Batteries are a tool for energy storage that ultimately is discharged to a device. Improving the discharge and storage mechanisms can have substantial benefits for battery design. Cellular level bio-batteries offer fine-grained design control and implementation. Such bio-batteries would only need to be 1/4 inch thick or less to power biomedical implants such as retinal implants and other prostheses. Researchers still need to pin down the proper power source, and are focused on non-toxic power sources that would remove the risks associated with failure inside the human body.
Biomedical implants can be substantially hindered by their own supply needs. They are constrained by the need for replacement batteries, as well as space limitations. By developing a more efficient group of batteries, a cell, the battery can shrink. By using bio-compatible energy storage/power production substantial improvements in health and safety, smaller prostheses, and reduced materials could all become possible.
Researchers began explicitly attempting to mimic the groups of cells that give electric eels their shocking capabilities. These electrocytes have inspired the design for an artificial analog that could power biomedical implants. The research began by untangling the biochemistry of eel voltage generation, based on ion channels. Using this as a blueprint, the researchers tested artificial ion channel models for power output and energy conversion. The researchers demonstrated substantial efficiency improvements over the eel's own system: 28% more electricity and 31% more efficient energy conversion.See also the National Center for the Design of Biomimetic Nanoconductors, National Institute of Standards and Technology (David LaVan), and the Department of Chemical and Environmental Engineering at Yale (Jian Xu).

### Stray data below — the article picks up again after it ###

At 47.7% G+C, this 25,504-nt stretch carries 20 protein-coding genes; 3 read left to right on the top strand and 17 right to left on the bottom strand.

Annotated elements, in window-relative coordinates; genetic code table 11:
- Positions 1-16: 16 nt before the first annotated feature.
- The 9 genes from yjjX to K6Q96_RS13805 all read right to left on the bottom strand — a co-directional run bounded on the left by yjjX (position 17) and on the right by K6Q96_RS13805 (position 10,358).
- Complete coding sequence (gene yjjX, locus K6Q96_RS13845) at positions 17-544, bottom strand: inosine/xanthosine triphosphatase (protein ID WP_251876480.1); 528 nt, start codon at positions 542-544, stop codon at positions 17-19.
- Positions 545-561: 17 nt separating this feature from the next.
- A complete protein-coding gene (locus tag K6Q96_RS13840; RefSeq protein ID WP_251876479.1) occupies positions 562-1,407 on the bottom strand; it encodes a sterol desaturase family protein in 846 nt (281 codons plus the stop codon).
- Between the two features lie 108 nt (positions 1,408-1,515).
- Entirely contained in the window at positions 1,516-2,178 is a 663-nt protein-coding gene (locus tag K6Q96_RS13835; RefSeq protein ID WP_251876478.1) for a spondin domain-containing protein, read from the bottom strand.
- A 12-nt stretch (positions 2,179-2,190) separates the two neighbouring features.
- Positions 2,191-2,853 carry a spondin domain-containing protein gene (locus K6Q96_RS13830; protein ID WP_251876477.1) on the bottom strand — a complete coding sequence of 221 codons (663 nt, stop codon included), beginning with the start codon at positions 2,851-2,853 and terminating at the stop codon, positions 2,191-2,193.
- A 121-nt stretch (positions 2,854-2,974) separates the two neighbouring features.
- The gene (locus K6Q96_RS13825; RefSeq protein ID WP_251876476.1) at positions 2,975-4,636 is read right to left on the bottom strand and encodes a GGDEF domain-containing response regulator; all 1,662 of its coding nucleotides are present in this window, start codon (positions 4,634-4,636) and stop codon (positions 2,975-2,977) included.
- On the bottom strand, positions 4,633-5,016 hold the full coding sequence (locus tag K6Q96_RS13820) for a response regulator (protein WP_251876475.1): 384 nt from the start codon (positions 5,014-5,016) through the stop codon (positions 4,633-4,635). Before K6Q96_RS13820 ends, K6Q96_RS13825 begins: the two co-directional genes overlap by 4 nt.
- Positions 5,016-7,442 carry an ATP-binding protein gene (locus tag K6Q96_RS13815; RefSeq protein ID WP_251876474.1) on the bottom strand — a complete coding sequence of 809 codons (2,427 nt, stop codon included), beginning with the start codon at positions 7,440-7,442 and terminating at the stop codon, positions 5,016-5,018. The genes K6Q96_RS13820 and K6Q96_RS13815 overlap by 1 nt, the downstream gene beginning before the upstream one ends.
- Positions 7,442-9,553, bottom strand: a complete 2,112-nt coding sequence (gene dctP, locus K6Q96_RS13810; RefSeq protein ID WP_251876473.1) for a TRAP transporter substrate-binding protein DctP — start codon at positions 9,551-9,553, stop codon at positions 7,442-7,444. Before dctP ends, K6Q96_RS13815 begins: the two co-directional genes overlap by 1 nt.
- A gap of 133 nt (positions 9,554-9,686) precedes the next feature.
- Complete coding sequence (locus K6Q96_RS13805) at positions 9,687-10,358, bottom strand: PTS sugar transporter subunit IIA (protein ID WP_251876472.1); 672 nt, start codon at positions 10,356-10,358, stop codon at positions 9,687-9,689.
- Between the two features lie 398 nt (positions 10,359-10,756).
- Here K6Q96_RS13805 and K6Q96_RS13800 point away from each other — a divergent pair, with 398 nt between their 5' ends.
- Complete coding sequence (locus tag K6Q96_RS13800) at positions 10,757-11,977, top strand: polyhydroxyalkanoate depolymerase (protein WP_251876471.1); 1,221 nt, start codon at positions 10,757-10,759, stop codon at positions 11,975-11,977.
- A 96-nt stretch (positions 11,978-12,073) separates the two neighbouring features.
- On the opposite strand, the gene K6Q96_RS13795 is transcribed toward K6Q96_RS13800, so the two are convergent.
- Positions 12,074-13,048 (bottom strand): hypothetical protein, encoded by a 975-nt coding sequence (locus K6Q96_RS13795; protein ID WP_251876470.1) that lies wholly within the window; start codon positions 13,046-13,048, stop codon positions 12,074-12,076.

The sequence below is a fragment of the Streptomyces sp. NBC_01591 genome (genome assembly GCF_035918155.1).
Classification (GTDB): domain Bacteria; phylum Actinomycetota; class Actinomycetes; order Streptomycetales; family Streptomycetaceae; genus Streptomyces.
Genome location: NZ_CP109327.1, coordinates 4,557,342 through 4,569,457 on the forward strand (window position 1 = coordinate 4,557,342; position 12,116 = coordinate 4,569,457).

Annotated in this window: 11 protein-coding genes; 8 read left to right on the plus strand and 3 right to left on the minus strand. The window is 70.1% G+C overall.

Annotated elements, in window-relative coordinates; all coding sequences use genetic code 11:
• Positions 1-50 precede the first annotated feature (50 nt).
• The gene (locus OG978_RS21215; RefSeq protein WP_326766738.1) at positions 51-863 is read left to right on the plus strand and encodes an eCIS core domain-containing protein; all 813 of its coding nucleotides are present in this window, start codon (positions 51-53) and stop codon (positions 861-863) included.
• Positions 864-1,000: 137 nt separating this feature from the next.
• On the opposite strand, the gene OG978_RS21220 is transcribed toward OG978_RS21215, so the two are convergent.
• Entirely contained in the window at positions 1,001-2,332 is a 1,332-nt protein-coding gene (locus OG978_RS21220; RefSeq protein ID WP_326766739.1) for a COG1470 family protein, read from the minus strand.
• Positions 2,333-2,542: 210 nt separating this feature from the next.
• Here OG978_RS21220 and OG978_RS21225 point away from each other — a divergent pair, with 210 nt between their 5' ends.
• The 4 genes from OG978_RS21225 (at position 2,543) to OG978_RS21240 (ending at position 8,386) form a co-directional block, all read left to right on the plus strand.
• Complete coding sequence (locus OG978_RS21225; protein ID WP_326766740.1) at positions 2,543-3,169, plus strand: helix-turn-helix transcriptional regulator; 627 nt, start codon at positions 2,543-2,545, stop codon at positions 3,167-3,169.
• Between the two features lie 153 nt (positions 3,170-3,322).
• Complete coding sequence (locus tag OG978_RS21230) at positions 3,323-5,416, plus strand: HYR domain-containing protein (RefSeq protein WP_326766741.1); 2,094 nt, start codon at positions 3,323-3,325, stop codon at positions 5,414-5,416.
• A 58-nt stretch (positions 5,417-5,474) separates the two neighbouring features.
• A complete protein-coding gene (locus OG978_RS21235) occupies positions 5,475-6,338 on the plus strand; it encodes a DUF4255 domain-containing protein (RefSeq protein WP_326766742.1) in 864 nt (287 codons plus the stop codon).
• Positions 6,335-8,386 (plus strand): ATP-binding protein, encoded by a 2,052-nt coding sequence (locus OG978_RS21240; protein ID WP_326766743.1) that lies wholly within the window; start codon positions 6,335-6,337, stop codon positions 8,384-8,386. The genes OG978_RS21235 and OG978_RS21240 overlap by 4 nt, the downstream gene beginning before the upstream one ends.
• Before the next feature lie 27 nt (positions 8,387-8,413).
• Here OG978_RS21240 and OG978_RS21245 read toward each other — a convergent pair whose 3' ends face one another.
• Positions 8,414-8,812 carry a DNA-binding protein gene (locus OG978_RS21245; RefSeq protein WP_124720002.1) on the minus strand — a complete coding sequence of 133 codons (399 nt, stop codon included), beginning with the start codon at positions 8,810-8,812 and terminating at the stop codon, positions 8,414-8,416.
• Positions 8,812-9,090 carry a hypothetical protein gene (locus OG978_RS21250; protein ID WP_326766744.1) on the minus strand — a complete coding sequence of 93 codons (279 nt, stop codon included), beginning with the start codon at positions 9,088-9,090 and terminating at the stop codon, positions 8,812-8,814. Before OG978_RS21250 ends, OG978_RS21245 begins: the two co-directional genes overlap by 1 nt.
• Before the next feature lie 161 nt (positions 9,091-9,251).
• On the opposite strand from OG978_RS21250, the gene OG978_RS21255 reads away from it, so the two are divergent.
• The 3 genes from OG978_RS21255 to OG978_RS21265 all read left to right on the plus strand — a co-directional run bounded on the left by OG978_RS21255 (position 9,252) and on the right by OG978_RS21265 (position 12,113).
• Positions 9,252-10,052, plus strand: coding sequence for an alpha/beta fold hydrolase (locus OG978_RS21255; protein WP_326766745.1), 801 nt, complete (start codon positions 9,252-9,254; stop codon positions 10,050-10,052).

Bio-battery cell design, electricity conversion, electricity discharge efficiency, battery toxicity, battery size.Edit Summary